Themed “Preparing the next generation of advocates for sickle cell disease healthcare,” the symposium, held at Howard University, featured a host of sickle cell disease (SCD) experts, including Beverly Francis-Gibson, president and CEO of the Sickle Cell Disease Association of America.
Woolley, president and CEO of the Howard Woolley Group lobbying firm, works with SCD organizations globally to raise awareness and research funds. He’s also a trustee at Johns Hopkins Medicine, and is the founder of the Gail Woolley Fund Foundation for Project Echo. The foundation, named for Woolley’s late wife, a sickle cell patient, supports Johns Hopkins’ efforts to educate and consult with medical professionals worldwide to improve the quality of care for people with the disease.
Project Echo (Extension of Community Outcomes) connects specialists with practitioners to bridge health gaps in rural communities.
Woolley posthumously published Gail Campbell Woolley’s memoir, written in the last two years of her life. Titled “Soar,” the 2017 book chronicles how she exceeded the life expectancy her doctor predicted by more than two decades.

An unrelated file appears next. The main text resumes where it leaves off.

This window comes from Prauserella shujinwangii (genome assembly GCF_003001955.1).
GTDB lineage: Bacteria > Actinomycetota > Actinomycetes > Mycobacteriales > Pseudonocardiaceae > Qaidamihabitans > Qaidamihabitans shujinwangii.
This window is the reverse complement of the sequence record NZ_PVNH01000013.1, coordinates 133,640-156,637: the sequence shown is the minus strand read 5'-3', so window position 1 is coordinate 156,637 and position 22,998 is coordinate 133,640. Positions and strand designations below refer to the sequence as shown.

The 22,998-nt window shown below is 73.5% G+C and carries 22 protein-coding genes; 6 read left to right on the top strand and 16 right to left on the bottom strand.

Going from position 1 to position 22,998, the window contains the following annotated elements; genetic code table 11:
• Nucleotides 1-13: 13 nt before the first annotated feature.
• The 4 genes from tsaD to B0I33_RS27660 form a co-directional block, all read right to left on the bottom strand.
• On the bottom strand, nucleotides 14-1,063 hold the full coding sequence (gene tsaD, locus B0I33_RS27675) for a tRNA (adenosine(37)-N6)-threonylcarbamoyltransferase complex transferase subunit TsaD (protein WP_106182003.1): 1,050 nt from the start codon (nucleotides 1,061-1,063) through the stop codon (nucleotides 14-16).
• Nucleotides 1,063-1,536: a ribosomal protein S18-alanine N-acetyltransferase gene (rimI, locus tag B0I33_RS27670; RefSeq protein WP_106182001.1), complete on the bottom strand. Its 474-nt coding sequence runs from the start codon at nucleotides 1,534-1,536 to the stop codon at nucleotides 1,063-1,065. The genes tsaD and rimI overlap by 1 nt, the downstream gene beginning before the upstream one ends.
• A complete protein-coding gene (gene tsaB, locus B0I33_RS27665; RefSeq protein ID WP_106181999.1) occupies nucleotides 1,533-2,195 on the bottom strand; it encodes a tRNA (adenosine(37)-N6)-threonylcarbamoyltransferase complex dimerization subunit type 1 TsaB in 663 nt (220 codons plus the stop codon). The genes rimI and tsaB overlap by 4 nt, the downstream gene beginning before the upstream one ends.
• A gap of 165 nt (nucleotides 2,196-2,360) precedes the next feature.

In the memoir, Gail Woolley wrote that from the time she was a child, she awoke each morning with, in the back of her mind, the sound of a clock ticking. She refused to give in to the disease, or the doctor’s prognosis that she wouldn’t live to age 35. After studying journalism and international relations at Syracuse University, Gail Woolley worked as a journalist for several newspapers before starting a career in public relations.
“As my good friend, president of the Sickle Cell Disease Association of America, Beverly Francis-Gibson, said, ‘Gail has sickle cell, but sickle cell didn’t have Gail,’” Woolley said in accepting the award.
Despite enduring the effects of SCD her entire life, Gail Woolley was an avid traveler. In her later years, as the disease affected her sight and pulmonary function, she doubled down on helping other sickle cell patients. Before she died in 2015 at 58, she and her husband made a gift to support research conducted by her ophthalmologist, Adrienne Scott, in sickle cell retinopathy.
“I accept this award on behalf of Gail,” Woolley said. “She battled for 58 years, and typical of her left us with one last parting shot at the disease called ‘Soar,’ which is aimed at building consciousness about the disease and increasing funding for a cure and patient care.”
The late Roland B. Scott founded Howard University’s Center for Sickle Cell Disease in 1972.